Table of Contents
Going 0ut: Cinema
Led by Penélope Cruz as a young woman attempting to raise her kids in 1970s Rome, this sensitive semi-autobiographical drama based on director Emanuele Crialese’s childhood makes the most of a beautiful period Italian wardrobe and appealing cast toperfectly evoke not just a time and place but its internalised attitudes and mindsets.
Opinions will vary on the wisdom of making movies based on Disney theme-park attractions – for every Pirates of the Caribbean, there’s a Tomorrowland (remember Tomorrowland? No? Exactly). Still, it’s the summer holidays and you’ve already seen the Turtles movie, what else are you gonna do with the kids?
Enter the Dragon
Starring Bruce Lee, this kung-fu classic isn’t just the last film completed by one of the greatest martial artists ever to have their work committed to celluloid; it’s also one of the most influential action films of all time, full stop. This 50th anniversary 4K rerelease is the perfect chance to remind yourself why.
Action-drama from Neill Blomkamp (District 9), inspired by the true story of Jann Mardenborough (Archie Madekwe), a teenager whose skill at playing the PlayStation game Gran Turismo led him to try his luck as a racing car driver. Orlando Bloom, Djimon Hounsou and Geri Halliwell-Horner also star. Catherine Bray
Going Out: Gigs
All Points East
Victoria Park, London, 18 to 28 August
Stormzy headlines the opening day of this year’s typically stacked multi-day festival. He’s ably supported by the likes of Kehlani and Sampha, while the rest of the fest – which also incorporates the more electronic-leaning Field Day (19 August) – features the Strokes (25 August), Jungle (26 August) and Haim (28 August).
Edinburgh, 17 August; touring to 19 August
The pioneering US new wave greats bring their unique headwear to the UK as part of a world tour marking their 50th year and their farewell. Expect sci-fi kitsch and deadpan humour, all building up to their 1980 classic Whip It. Michael Cragg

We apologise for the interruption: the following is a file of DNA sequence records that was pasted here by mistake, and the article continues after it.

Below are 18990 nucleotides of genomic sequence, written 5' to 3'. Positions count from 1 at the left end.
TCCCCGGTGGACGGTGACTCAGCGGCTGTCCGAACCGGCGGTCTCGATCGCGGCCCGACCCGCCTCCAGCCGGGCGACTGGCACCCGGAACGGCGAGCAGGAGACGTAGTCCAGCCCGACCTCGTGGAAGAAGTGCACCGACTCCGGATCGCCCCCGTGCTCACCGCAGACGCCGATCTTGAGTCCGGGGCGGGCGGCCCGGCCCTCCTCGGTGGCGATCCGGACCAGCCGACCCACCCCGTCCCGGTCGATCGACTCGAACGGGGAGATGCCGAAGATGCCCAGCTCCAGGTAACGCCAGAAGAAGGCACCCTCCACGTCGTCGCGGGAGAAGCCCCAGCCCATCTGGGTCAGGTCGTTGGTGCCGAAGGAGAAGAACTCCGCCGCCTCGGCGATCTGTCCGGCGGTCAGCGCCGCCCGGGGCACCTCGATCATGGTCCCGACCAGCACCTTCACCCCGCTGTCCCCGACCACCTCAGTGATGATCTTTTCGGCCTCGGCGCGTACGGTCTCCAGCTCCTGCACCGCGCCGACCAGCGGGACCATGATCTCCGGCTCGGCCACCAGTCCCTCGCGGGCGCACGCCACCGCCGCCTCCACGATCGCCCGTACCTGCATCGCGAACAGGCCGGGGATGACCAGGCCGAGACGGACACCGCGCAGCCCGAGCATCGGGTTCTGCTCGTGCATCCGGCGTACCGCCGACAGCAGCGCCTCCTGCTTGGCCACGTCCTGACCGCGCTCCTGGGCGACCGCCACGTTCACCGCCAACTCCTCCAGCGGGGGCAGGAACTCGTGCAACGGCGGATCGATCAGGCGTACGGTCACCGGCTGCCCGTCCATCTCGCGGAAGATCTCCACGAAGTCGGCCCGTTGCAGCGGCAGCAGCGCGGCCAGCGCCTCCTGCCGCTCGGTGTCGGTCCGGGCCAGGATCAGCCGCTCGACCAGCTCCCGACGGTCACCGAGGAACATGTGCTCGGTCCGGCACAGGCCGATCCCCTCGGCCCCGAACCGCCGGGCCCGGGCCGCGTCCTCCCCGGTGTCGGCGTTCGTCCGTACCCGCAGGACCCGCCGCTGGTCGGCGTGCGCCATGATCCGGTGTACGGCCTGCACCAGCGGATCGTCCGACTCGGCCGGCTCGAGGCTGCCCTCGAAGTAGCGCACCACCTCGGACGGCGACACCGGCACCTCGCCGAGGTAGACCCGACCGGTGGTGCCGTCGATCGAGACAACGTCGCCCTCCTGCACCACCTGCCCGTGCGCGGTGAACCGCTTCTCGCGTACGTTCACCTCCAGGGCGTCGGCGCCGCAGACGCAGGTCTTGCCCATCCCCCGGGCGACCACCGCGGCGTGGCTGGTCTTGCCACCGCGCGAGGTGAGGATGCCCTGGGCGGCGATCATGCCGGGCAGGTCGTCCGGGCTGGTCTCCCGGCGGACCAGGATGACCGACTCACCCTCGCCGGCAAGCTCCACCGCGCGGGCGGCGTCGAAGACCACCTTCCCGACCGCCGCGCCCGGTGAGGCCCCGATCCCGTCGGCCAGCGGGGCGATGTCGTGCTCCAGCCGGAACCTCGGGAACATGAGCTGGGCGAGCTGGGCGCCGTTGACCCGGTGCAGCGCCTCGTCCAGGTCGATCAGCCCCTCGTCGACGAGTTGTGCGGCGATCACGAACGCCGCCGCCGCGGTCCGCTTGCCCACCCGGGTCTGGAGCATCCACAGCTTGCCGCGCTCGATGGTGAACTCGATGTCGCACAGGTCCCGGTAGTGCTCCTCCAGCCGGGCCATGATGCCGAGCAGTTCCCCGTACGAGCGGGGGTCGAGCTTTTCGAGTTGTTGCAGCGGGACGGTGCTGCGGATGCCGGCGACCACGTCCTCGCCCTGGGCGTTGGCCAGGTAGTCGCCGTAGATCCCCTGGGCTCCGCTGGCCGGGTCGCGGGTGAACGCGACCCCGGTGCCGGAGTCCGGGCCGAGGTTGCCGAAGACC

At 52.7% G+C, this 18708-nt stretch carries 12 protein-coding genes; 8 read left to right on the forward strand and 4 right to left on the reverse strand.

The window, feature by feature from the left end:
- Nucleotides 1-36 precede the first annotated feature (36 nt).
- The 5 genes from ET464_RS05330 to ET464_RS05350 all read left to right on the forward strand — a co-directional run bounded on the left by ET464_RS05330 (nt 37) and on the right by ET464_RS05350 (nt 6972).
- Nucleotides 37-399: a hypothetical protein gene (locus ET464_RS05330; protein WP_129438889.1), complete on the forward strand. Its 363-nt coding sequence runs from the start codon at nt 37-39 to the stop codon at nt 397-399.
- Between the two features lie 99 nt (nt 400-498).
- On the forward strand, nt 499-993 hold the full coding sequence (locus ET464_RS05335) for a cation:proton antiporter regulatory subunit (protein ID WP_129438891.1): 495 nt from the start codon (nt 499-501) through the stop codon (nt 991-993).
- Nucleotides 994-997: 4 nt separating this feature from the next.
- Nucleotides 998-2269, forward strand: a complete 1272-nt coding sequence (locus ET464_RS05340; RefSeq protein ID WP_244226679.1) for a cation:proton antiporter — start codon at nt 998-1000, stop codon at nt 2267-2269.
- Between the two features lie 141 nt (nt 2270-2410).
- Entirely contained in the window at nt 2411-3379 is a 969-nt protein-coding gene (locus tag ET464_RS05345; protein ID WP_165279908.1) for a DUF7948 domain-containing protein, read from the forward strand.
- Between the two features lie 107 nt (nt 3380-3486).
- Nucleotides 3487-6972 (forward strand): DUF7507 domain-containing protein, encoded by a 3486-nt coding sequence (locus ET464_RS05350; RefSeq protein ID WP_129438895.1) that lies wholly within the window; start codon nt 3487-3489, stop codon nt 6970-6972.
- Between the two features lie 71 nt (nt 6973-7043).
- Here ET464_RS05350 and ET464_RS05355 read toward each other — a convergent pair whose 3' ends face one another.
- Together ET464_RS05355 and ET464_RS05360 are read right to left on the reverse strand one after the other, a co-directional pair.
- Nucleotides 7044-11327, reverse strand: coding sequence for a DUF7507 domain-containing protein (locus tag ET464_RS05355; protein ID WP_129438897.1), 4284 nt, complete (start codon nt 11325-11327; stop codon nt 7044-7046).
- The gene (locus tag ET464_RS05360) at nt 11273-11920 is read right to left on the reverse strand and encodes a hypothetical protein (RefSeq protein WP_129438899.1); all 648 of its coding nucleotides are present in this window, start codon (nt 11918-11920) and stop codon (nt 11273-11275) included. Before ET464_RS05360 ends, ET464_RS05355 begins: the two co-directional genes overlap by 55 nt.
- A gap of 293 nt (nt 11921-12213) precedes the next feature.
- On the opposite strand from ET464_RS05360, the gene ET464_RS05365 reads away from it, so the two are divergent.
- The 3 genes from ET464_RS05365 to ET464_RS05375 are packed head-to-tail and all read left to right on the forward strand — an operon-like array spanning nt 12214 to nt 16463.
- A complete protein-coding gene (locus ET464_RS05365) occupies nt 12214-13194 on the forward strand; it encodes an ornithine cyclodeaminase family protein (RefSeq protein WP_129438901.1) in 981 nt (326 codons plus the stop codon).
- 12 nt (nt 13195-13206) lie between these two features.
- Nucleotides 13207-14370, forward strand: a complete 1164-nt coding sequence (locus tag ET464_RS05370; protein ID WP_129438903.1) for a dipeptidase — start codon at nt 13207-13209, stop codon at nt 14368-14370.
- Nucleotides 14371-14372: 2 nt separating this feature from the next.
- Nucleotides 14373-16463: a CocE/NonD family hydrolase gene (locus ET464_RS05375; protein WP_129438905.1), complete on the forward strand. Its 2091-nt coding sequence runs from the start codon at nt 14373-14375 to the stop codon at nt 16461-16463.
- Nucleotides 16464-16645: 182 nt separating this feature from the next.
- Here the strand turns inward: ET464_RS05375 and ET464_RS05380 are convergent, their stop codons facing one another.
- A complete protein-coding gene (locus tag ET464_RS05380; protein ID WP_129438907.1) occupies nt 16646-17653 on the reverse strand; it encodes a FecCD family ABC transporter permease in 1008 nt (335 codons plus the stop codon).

Fernhill Farm, nr Bristol, 16 to 19 August
Celebrating its 10th anniversary, ArcTanGent is the premier festival for those keen on the experimental end of the heavy music spectrum. This year’s highlights include celebrated throat-shredders Converge, noise rock veterans Swans and shoegaze-metallers Deafheaven, playing their landmark album Sunbather in full. Gwilym Mumford
Newcastle jazz festival
Various venues, 16 August to 20 August
Since her powerful finals performance in the 2020 BBC Young Jazz Musician of the Year contest, the saxophonist and flautist Alex Clarke’s adaptable, bebop-rooted versatility has made friends across the UK. She plays Newcastle (Fri), with guitar star Nigel Price (19 Aug) among the ensuing weekend’s highlights John Fordham
Royal Albert Hall, London, 17 August
György Kurtág’s Fin de Partie, his operatic version of Samuel Beckett’s play, finally gets its British premiere at Prom 43. This concert staging features three of the four singers in the 2018 premiere in Milan: Frode Olsen is Hamm, with Hilary Summers (Nell) and Leonardo Cortellazzi (Nagg). Morgan Moody takes the role of Clov. Andrew Clements
Going out: Art
The Scottish Gallery, Edinburgh, to 26 August
Falkirk-born Blackadder painted nature in a way that feels exquisitely alive. Her pictures of flowers have the colour and sharpness of an illuminated manuscript yet are more modern than they may seem: the expressive colour philosophy of Matisse enflames her art. A joyous and sustaining breather from this year’s festivals.